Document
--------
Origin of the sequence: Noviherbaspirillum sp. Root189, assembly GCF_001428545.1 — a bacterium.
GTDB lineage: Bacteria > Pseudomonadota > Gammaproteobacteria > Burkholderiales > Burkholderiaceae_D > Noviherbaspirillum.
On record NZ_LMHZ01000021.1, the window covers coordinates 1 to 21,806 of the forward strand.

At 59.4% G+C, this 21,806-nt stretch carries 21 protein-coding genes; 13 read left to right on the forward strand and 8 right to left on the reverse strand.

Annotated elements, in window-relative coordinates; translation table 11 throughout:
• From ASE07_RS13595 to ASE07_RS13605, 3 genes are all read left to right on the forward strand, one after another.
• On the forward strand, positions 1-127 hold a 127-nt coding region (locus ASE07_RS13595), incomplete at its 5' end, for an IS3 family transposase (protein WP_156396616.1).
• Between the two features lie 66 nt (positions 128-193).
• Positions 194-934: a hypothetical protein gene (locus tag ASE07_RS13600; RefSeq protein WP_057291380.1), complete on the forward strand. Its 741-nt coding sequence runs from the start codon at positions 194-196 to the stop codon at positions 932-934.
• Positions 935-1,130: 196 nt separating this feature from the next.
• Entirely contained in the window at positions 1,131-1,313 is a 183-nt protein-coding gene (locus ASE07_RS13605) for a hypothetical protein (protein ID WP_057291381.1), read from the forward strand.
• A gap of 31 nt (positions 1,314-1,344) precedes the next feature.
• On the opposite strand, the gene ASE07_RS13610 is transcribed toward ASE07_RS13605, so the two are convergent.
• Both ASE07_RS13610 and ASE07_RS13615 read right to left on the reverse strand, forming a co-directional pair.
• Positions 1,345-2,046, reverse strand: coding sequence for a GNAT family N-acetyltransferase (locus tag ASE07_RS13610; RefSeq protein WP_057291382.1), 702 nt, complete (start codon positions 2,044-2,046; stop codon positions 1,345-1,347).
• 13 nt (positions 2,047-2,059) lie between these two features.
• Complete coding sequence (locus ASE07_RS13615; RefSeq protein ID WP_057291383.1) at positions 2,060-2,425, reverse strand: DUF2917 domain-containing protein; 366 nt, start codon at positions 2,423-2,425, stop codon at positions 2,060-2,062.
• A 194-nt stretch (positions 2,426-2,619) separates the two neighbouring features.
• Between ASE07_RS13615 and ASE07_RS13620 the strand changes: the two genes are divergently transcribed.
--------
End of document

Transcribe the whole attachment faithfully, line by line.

Origin of the sequence: Noviherbaspirillum sp. Root189, assembly GCF_001428545.1 — a bacterium.
GTDB lineage: Bacteria > Pseudomonadota > Gammaproteobacteria > Burkholderiales > Burkholderiaceae_D > Noviherbaspirillum.
On record NZ_LMHZ01000021.1, the window covers coordinates 1 to 21,806 of the forward strand.

At 59.4% G+C, this 21,806-nt stretch carries 21 protein-coding genes; 13 read left to right on the forward strand and 8 right to left on the reverse strand.

Annotated elements, in window-relative coordinates; translation table 11 throughout:
• From ASE07_RS13595 to ASE07_RS13605, 3 genes are all read left to right on the forward strand, one after another.
• On the forward strand, positions 1-127 hold a 127-nt coding region (locus ASE07_RS13595), incomplete at its 5' end, for an IS3 family transposase (protein WP_156396616.1).
• Between the two features lie 66 nt (positions 128-193).
• Positions 194-934: a hypothetical protein gene (locus tag ASE07_RS13600; RefSeq protein WP_057291380.1), complete on the forward strand. Its 741-nt coding sequence runs from the start codon at positions 194-196 to the stop codon at positions 932-934.
• Positions 935-1,130: 196 nt separating this feature from the next.
• Entirely contained in the window at positions 1,131-1,313 is a 183-nt protein-coding gene (locus ASE07_RS13605) for a hypothetical protein (protein ID WP_057291381.1), read from the forward strand.
• A gap of 31 nt (positions 1,314-1,344) precedes the next feature.
• On the opposite strand, the gene ASE07_RS13610 is transcribed toward ASE07_RS13605, so the two are convergent.
• Both ASE07_RS13610 and ASE07_RS13615 read right to left on the reverse strand, forming a co-directional pair.
• Positions 1,345-2,046, reverse strand: coding sequence for a GNAT family N-acetyltransferase (locus tag ASE07_RS13610; RefSeq protein WP_057291382.1), 702 nt, complete (start codon positions 2,044-2,046; stop codon positions 1,345-1,347).
• 13 nt (positions 2,047-2,059) lie between these two features.
• Complete coding sequence (locus ASE07_RS13615; RefSeq protein ID WP_057291383.1) at positions 2,060-2,425, reverse strand: DUF2917 domain-containing protein; 366 nt, start codon at positions 2,423-2,425, stop codon at positions 2,060-2,062.
• A 194-nt stretch (positions 2,426-2,619) separates the two neighbouring features.
• Between ASE07_RS13615 and ASE07_RS13620 the strand changes: the two genes are divergently transcribed.